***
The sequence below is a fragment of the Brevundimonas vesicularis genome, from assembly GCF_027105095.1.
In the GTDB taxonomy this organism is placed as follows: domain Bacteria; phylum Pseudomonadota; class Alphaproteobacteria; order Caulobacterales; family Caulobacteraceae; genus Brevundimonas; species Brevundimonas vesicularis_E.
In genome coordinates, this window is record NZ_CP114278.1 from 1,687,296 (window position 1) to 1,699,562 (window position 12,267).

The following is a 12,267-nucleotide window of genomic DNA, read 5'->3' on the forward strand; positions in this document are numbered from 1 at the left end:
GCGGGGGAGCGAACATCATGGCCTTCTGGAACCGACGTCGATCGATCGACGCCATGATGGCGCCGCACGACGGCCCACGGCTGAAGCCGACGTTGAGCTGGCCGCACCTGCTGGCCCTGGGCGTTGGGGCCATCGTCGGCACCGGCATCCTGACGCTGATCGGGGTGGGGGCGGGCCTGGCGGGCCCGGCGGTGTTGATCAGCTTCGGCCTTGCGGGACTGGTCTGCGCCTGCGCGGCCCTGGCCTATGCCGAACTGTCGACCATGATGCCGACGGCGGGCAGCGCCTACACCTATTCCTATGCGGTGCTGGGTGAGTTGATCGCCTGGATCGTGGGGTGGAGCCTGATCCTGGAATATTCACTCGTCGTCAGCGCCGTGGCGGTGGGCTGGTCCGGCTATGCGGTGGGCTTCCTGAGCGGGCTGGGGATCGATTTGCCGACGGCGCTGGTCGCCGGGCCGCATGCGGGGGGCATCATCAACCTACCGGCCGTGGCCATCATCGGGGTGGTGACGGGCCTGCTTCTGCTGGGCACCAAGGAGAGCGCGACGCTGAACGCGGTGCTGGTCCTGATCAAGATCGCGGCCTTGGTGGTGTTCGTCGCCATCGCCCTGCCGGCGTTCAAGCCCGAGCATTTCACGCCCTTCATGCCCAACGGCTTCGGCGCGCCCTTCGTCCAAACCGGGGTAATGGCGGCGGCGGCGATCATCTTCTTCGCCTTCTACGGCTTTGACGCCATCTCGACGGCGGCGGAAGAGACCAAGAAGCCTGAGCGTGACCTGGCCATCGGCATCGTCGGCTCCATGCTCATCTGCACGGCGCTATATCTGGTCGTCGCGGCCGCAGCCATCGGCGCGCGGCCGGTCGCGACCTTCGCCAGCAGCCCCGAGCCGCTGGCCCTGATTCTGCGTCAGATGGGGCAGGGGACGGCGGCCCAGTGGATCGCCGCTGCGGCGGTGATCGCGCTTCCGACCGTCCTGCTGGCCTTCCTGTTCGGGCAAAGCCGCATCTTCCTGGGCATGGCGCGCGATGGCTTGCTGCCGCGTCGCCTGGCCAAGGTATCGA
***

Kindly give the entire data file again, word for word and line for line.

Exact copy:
The sequence below is a fragment of the Brevundimonas vesicularis genome, from assembly GCF_027105095.1.
In the GTDB taxonomy this organism is placed as follows: domain Bacteria; phylum Pseudomonadota; class Alphaproteobacteria; order Caulobacterales; family Caulobacteraceae; genus Brevundimonas; species Brevundimonas vesicularis_E.
In genome coordinates, this window is record NZ_CP114278.1 from 1,687,296 (window position 1) to 1,699,562 (window position 12,267).

The following is a 12,267-nucleotide window of genomic DNA, read 5'->3' on the forward strand; positions in this document are numbered from 1 at the left end:
GCGGGGGAGCGAACATCATGGCCTTCTGGAACCGACGTCGATCGATCGACGCCATGATGGCGCCGCACGACGGCCCACGGCTGAAGCCGACGTTGAGCTGGCCGCACCTGCTGGCCCTGGGCGTTGGGGCCATCGTCGGCACCGGCATCCTGACGCTGATCGGGGTGGGGGCGGGCCTGGCGGGCCCGGCGGTGTTGATCAGCTTCGGCCTTGCGGGACTGGTCTGCGCCTGCGCGGCCCTGGCCTATGCCGAACTGTCGACCATGATGCCGACGGCGGGCAGCGCCTACACCTATTCCTATGCGGTGCTGGGTGAGTTGATCGCCTGGATCGTGGGGTGGAGCCTGATCCTGGAATATTCACTCGTCGTCAGCGCCGTGGCGGTGGGCTGGTCCGGCTATGCGGTGGGCTTCCTGAGCGGGCTGGGGATCGATTTGCCGACGGCGCTGGTCGCCGGGCCGCATGCGGGGGGCATCATCAACCTACCGGCCGTGGCCATCATCGGGGTGGTGACGGGCCTGCTTCTGCTGGGCACCAAGGAGAGCGCGACGCTGAACGCGGTGCTGGTCCTGATCAAGATCGCGGCCTTGGTGGTGTTCGTCGCCATCGCCCTGCCGGCGTTCAAGCCCGAGCATTTCACGCCCTTCATGCCCAACGGCTTCGGCGCGCCCTTCGTCCAAACCGGGGTAATGGCGGCGGCGGCGATCATCTTCTTCGCCTTCTACGGCTTTGACGCCATCTCGACGGCGGCGGAAGAGACCAAGAAGCCTGAGCGTGACCTGGCCATCGGCATCGTCGGCTCCATGCTCATCTGCACGGCGCTATATCTGGTCGTCGCGGCCGCAGCCATCGGCGCGCGGCCGGTCGCGACCTTCGCCAGCAGCCCCGAGCCGCTGGCCCTGATTCTGCGTCAGATGGGGCAGGGGACGGCGGCCCAGTGGATCGCCGCTGCGGCGGTGATCGCGCTTCCGACCGTCCTGCTGGCCTTCCTGTTCGGGCAAAGCCGCATCTTCCTGGGCATGGCGCGCGATGGCTTGCTGCCGCGTCGCCTGGCCAAGGTATCGA